The Florida Press Association has joined the fight to halt the censorship of the Militant by Florida prison officials, who have impounded 10 issues of the paper since April. The association represents most newspapers in the state.
The banned issues contain “worthy information and we do not believe they raise any security or incitement issues with respect to the prison system,” says the letter the association sent to the prison system’s Literature Review Committee Aug. 1. “Prisoners should have access to information in the outside world and to different points of view.”
Supporters of prisoners rights and of the rights of the Militant can use this new support — along with previous letters from Amnesty International USA, the National Coalition Against Censorship, the National Lawyers Guild, the American Civil Liberties Union – Florida, WeCount! in Miami-Dade County, and the Riverside Church Prison Ministry — to step up the campaign to overturn the bans on the paper.
The first ban upheld this year by the Literature Review Committee was of issue no. 15, impounded for an article on the speaking tour of Albert Woodfox, who spent more than 40 years in solitary confinement at the state penitentiary in Angola, Louisiana. His story has been reported on in dozens of newspapers around the country. Since then the review committee has upheld almost every ban. Four impounded issues are still to be reviewed.
Prison officials claim that the banned issues encourage activities that “could lead to physical violence or group disruption” or at minimum present “a threat to the security, good order, or discipline of the correctional system.” But prison officials have never pointed to a single sentence to justify their allegations nor explained why they ban some issues, but not others with similar news.
Florida officials have now impounded seven issues in a row — numbers 21, 22, 23, 24, 25, 26 and 27 — for reporting on the socialist newsweekly’s ongoing fight against censorship.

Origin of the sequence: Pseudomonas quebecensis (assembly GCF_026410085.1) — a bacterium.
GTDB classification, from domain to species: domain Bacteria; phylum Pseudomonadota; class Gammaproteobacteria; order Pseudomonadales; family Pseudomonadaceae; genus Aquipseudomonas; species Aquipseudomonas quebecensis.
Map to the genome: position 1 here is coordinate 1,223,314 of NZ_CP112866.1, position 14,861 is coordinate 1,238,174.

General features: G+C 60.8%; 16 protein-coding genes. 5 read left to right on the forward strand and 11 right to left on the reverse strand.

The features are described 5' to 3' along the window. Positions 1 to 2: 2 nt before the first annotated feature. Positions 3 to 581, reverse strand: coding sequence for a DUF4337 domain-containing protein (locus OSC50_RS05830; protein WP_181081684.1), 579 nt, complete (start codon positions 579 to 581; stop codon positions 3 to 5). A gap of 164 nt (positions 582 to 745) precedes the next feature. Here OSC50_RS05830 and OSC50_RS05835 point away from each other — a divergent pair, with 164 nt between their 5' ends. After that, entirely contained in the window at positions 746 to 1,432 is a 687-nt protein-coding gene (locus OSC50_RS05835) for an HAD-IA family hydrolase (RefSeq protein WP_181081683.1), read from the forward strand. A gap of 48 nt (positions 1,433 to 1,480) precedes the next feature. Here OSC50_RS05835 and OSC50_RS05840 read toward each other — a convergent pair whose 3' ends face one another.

The Militant has subscribers behind bars in 74 state and federal prisons in 21 states, but it is only being systematically censored in Florida.
More letters are starting to arrive at the offices of the Literature Review Committee calling on it to reverse all the bans. Three current or retired school workers in North Carolina sent a letter Aug. 6.
“As public-school educators, we believe that the publication should be made available to all inmates who want it, to respect their First Amendment rights,” they wrote. “It is wrong to deny prisoners their freedom to read literature of their choice.”
Some Militant subscribers behind bars have filed grievances through the Department of Correction’s established procedures, calling for overturning the bans.
“There is nothing that I read or watch on TV that causes me to act in protest,” one prisoner said in his appeal. What causes protests, he said, “is the ongoing abuse of authority by prison staff.” The only reason that officials are banning the Militant is because “someone disagrees with the viewpoints expressed in the articles.”
“Prisoners are working people like you and me,” said Militant editor John Studer. “They want to know what is happening in the world, to read a wide range of views, to debate and discuss, to form their own opinions.”
Millions of working people have friends or relatives behind bars or have spent time in prison themselves. They know the conditions that prisoners face and have experienced how the “justice” system works, including how plea bargaining undermines the right to a trial and a jury of your peers. “That’s why we can win even more support to overturn the bans,” Studer said.